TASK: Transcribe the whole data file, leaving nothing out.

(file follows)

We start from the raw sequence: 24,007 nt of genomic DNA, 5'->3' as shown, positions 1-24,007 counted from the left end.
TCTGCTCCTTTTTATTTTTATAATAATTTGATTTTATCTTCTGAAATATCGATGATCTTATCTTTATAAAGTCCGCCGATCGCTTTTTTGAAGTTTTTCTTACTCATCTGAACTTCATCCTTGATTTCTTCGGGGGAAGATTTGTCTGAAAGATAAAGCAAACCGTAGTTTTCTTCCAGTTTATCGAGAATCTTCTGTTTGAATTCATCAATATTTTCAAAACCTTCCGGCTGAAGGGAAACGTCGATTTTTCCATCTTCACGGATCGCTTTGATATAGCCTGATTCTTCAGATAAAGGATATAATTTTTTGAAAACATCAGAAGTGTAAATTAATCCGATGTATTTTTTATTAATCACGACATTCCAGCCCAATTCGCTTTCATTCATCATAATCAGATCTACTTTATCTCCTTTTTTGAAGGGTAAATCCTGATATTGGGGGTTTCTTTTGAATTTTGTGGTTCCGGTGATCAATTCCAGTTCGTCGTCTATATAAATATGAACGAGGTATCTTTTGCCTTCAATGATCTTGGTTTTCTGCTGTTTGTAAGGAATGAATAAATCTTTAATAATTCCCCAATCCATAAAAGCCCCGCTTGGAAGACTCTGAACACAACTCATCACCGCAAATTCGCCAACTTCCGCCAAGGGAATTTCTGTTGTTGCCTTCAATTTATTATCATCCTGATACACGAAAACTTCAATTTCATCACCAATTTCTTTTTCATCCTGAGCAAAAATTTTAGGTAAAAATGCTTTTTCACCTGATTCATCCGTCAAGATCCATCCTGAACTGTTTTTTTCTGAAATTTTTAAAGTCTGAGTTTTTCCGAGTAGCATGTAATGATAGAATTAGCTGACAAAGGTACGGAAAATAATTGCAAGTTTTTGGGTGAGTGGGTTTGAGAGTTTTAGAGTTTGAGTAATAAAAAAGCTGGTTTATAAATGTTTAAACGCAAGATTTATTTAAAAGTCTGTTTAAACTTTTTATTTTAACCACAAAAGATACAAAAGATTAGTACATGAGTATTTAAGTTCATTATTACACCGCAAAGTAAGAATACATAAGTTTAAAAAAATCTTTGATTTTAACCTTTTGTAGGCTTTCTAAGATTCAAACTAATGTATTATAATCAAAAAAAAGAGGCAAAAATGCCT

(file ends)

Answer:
We start from the raw sequence: 24,007 nt of genomic DNA, 5'->3' as shown, positions 1-24,007 counted from the left end.
TCTGCTCCTTTTTATTTTTATAATAATTTGATTTTATCTTCTGAAATATCGATGATCTTATCTTTATAAAGTCCGCCGATCGCTTTTTTGAAGTTTTTCTTACTCATCTGAACTTCATCCTTGATTTCTTCGGGGGAAGATTTGTCTGAAAGATAAAGCAAACCGTAGTTTTCTTCCAGTTTATCGAGAATCTTCTGTTTGAATTCATCAATATTTTCAAAACCTTCCGGCTGAAGGGAAACGTCGATTTTTCCATCTTCACGGATCGCTTTGATATAGCCTGATTCTTCAGATAAAGGATATAATTTTTTGAAAACATCAGAAGTGTAAATTAATCCGATGTATTTTTTATTAATCACGACATTCCAGCCCAATTCGCTTTCATTCATCATAATCAGATCTACTTTATCTCCTTTTTTGAAGGGTAAATCCTGATATTGGGGGTTTCTTTTGAATTTTGTGGTTCCGGTGATCAATTCCAGTTCGTCGTCTATATAAATATGAACGAGGTATCTTTTGCCTTCAATGATCTTGGTTTTCTGCTGTTTGTAAGGAATGAATAAATCTTTAATAATTCCCCAATCCATAAAAGCCCCGCTTGGAAGACTCTGAACACAACTCATCACCGCAAATTCGCCAACTTCCGCCAAGGGAATTTCTGTTGTTGCCTTCAATTTATTATCATCCTGATACACGAAAACTTCAATTTCATCACCAATTTCTTTTTCATCCTGAGCAAAAATTTTAGGTAAAAATGCTTTTTCACCTGATTCATCCGTCAAGATCCATCCTGAACTGTTTTTTTCTGAAATTTTTAAAGTCTGAGTTTTTCCGAGTAGCATGTAATGATAGAATTAGCTGACAAAGGTACGGAAAATAATTGCAAGTTTTTGGGTGAGTGGGTTTGAGAGTTTTAGAGTTTGAGTAATAAAAAAGCTGGTTTATAAATGTTTAAACGCAAGATTTATTTAAAAGTCTGTTTAAACTTTTTATTTTAACCACAAAAGATACAAAAGATTAGTACATGAGTATTTAAGTTCATTATTACACCGCAAAGTAAGAATACATAAGTTTAAAAAAATCTTTGATTTTAACCTTTTGTAGGCTTTCTAAGATTCAAACTAATGTATTATAATCAAAAAAAAGAGGCAAAAATGCCT